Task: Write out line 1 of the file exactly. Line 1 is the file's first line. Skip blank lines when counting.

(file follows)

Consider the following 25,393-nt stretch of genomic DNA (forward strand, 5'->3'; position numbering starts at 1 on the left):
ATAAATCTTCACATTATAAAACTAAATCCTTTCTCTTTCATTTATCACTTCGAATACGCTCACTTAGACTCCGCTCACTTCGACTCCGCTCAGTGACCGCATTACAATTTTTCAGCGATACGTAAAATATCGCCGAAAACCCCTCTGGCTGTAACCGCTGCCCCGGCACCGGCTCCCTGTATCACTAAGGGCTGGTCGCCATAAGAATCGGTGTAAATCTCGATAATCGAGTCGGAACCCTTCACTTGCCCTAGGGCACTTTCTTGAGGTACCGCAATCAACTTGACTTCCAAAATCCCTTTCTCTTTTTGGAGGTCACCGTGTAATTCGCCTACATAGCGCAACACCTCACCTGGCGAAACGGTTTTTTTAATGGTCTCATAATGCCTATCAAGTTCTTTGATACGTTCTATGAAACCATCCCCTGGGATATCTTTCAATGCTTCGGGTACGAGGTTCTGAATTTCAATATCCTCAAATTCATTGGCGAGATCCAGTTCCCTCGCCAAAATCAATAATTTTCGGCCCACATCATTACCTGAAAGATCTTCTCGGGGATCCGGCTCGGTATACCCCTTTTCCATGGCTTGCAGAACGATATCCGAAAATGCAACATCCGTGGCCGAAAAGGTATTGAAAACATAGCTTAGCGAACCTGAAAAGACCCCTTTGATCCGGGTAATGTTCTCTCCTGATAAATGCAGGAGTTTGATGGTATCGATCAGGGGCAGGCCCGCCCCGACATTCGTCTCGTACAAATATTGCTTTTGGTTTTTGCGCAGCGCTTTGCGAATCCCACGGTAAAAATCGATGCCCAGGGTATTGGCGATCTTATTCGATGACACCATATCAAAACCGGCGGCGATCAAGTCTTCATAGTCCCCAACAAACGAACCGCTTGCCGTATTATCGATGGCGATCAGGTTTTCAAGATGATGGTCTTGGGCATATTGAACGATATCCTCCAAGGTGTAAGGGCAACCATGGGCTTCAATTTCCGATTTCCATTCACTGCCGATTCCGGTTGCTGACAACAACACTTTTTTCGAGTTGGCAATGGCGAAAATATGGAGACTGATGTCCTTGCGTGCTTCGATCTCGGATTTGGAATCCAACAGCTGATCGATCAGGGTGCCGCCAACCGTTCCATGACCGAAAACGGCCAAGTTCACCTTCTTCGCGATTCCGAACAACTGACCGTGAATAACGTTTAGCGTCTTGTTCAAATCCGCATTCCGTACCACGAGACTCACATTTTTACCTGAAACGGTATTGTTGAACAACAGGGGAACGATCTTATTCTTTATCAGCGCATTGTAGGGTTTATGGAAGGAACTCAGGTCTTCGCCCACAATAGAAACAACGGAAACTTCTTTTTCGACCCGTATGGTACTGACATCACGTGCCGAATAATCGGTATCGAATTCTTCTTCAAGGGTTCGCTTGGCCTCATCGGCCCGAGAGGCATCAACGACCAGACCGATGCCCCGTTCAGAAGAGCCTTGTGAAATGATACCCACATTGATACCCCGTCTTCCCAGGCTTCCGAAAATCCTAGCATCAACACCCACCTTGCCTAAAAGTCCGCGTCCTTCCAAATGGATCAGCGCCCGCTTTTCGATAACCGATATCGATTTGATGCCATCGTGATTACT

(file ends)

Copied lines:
Consider the following 25,393-nt stretch of genomic DNA (forward strand, 5'->3'; position numbering starts at 1 on the left):